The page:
Guest post from Zach Marburger, CEO and Founder of Topple Track, a cloud based system for artists and labels to monitor and protect their content from piracy.
Last week the Chairman of the RIAA, Cary Sherman had an op-ed piece in TheHill.com highlighting the 100 Millionth copyright notice that has been sent to Google and the RIAA’s five-point-plant for Google to implement. Generally we look through a pretty different lens than the folks at RIAA, but some of their suggestions are pretty progressive this go around.
1. Fulfill the admirable promise to demote sites receiving extensive numbers of piracy notice
We’ve actually studied and processed data on this pretty extensively and give Google the upper hand here. People search things in a myriad of ways, thus dictating the best set of results for that particular query. This request is fundamentally asking Google to alter the relevance aspect of any given search. If a user searches Katy Perry – California Girls Free Download, iTunes is not the best result for this release and shouldn’t rank as such. On the flip side the more broad queries Katy Perry and Katy Perry – California Girls (without free download), the presence of illegal download sites is minimal, and much less visible than before Google announced they would start demoting sites with a record of valid notices.
On a more technical note, ‘traffic hog’ sites are just playing a SEO traffic grab game by creating 100′s of pages per song to assume as much traffic as possible from as many different queries as possible, regardless if they offer an illegal download or not. This often gives the perception that there is some rampant sharing frenzy going on when there isn’t.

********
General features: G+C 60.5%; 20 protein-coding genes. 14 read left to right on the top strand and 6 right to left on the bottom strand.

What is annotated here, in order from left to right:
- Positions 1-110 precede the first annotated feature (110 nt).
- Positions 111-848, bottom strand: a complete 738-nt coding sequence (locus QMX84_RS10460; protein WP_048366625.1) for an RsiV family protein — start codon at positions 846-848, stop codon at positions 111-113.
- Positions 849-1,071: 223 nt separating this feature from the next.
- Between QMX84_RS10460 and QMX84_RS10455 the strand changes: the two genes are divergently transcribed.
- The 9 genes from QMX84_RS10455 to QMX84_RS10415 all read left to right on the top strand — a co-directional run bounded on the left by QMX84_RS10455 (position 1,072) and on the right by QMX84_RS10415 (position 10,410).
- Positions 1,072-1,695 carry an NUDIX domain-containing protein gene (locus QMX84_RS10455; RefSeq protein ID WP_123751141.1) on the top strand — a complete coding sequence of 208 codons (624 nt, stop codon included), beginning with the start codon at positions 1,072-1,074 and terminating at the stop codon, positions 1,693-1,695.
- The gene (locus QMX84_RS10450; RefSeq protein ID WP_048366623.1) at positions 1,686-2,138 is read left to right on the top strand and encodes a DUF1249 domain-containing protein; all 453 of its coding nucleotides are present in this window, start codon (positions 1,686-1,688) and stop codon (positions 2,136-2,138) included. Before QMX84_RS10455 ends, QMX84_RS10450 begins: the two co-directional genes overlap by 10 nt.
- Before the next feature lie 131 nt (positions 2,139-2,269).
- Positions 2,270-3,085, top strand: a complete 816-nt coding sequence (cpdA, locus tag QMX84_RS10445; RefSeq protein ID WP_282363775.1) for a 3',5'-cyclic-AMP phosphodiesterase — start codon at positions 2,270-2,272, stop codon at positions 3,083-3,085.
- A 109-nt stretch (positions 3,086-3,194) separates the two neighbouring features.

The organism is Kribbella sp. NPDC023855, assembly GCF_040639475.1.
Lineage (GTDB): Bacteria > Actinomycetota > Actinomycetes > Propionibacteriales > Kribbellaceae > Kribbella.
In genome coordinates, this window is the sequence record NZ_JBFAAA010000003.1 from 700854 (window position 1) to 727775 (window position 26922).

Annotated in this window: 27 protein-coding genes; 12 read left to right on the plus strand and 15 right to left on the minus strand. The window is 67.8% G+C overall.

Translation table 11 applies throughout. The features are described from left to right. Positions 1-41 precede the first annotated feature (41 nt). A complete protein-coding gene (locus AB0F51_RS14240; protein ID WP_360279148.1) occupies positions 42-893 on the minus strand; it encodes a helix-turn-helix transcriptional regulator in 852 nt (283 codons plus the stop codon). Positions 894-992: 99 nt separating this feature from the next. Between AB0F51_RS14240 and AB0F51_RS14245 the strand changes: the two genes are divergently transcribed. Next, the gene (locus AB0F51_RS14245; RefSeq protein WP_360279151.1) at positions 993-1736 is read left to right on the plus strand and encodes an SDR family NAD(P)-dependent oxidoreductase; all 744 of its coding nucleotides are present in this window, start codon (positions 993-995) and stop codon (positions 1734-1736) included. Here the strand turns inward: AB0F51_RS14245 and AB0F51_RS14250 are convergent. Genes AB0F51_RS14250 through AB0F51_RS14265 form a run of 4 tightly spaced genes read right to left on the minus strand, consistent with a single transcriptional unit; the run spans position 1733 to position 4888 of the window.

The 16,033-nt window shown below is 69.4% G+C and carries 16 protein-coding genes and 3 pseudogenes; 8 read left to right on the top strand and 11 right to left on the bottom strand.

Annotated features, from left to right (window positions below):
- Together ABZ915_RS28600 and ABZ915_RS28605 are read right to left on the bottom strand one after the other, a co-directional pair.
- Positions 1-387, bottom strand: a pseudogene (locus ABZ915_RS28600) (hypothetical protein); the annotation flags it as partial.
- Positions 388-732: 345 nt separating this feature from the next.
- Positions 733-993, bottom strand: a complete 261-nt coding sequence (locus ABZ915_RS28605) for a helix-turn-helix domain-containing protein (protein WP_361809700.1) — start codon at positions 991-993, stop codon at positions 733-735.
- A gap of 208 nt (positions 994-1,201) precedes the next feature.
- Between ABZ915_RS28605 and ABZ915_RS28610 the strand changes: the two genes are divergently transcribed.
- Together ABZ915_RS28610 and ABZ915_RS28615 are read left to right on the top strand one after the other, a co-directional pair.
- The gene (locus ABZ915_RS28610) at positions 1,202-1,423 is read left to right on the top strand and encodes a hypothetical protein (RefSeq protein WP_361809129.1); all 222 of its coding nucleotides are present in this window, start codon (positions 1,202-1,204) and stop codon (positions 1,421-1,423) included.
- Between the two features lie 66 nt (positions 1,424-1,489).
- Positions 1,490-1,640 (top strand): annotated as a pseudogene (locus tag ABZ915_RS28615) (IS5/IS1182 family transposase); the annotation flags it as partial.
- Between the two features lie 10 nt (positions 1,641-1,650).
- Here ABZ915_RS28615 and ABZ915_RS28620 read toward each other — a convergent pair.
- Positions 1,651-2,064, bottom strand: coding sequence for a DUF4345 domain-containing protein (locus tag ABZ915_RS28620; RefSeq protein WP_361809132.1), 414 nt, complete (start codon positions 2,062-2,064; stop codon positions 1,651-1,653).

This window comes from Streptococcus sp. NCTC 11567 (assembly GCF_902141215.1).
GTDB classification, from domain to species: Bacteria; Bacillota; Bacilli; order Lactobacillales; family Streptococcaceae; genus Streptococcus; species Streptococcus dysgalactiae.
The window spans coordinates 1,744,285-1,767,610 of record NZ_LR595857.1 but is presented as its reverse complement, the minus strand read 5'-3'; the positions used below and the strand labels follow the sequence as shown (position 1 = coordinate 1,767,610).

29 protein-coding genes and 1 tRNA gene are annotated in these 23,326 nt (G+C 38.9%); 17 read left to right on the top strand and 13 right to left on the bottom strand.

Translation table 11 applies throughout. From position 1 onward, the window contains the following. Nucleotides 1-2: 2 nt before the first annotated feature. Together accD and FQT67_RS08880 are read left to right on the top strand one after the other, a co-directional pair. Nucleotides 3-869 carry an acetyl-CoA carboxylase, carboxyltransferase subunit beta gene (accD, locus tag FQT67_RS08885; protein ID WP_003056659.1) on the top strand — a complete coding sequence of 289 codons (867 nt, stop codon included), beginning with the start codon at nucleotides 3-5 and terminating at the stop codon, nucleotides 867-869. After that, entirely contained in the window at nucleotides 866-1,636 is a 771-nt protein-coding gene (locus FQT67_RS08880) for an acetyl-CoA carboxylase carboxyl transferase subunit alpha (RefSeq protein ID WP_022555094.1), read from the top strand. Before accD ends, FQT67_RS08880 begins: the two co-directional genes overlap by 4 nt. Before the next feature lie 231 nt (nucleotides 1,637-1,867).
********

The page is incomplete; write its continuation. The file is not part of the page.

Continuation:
2. Make sure that the “take down” of a song is meaningful – not repopulated online two seconds later
I’m really not sure what they mean here, but if I had to guess it runs parallel to the ‘traffic hogging’ scenario mentioned before. If a site creates a new URL, (meaning unique) Google and every other search engine treats it like a brand new page, as they should. This is where it gets really grey and a lot of people cry foul on infringing sites for claiming legal use under the Safe Harbor provision of the DMCA law. Ultimately it’s rather easy to find out if most (if not all) URLs / pages from a certain group of sites mentioning any commercial recording artist are infringing, but blanket censoring a website is a bit draconian. If any particular site is causing that much damage, do work and take them to court or allocate more resources soliciting feedback from consumers and product development.
3. Educate users by identifying authorized sites with a consumer-friendly “icon”
Bingo! I think this one is great and rich snippets are something Google already has live in some music searches and many other verticals. Several studies have shown that rich snippet usage can increase click through rate (CTR) percentage at an average of 30%! This request does nothing to compromise the integrity or relevance of search results.
4. Stop leading users to illegal sites through autocomplete
Bingo, again! Google has already done this for a lot of words for various reasons of copyright, violence, and pornography. Extending the list to include new words as future usage permits is not a tough thing for Google to do, however blocking site names from autocomplete goes a bit far.
5. Give your repeat offender policies some teeth
I’m assuming this stems from not penalizing sites enough that have received several valid notices. But, beyond enforcing stiffer ranking penalties for these offending sites or completing banning them all together, about the only thing Google can really do is continue to be vigilant in offending sites using their popular Adsense product.
All in all I think the RIAA is starting to adapt to technology with a much more progressive attitude and faster rate than in recent past. The quick rise of mobile and streaming platforms have generated huge new channels of revenue for the Big 4, which many are touting as piracy killers. That said, 2014 marks to be an exciting year for digital litigation and reform.